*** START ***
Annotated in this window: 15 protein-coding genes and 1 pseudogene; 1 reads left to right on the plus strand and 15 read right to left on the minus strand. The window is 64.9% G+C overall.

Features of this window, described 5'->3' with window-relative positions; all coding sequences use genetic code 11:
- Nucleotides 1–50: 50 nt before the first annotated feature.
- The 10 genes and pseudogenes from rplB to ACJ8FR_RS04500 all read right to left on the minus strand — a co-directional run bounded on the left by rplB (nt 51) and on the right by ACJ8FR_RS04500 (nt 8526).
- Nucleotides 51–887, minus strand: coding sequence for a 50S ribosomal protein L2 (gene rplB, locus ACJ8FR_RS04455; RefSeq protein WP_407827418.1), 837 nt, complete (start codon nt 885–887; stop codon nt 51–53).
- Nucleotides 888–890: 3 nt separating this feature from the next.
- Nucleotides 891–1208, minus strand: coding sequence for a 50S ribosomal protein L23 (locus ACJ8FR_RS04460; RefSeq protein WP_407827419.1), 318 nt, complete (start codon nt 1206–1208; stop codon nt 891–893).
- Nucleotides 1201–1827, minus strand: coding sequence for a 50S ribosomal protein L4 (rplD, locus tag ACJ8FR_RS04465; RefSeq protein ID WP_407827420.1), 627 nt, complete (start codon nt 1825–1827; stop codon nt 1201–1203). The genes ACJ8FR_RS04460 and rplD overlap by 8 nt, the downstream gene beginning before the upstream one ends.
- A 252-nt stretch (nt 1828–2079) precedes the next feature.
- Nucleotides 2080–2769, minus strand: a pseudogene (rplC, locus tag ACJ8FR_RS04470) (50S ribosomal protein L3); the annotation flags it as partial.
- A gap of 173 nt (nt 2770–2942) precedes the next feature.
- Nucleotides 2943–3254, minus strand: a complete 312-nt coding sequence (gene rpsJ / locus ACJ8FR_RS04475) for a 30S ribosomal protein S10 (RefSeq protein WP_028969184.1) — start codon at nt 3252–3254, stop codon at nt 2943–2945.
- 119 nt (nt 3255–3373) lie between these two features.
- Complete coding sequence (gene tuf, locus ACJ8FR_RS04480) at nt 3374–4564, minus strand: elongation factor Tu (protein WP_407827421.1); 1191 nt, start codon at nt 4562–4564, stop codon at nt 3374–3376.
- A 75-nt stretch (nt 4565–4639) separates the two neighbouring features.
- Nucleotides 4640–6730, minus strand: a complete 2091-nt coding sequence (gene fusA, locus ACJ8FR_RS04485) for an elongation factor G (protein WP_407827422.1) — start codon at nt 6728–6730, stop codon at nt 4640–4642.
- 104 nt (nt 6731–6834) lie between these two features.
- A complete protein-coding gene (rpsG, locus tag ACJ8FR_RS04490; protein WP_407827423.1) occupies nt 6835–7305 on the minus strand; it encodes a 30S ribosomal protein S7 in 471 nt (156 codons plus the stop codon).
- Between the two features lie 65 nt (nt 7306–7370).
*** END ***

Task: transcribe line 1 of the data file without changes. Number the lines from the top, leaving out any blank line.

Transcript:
Annotated in this window: 15 protein-coding genes and 1 pseudogene; 1 reads left to right on the plus strand and 15 read right to left on the minus strand. The window is 64.9% G+C overall.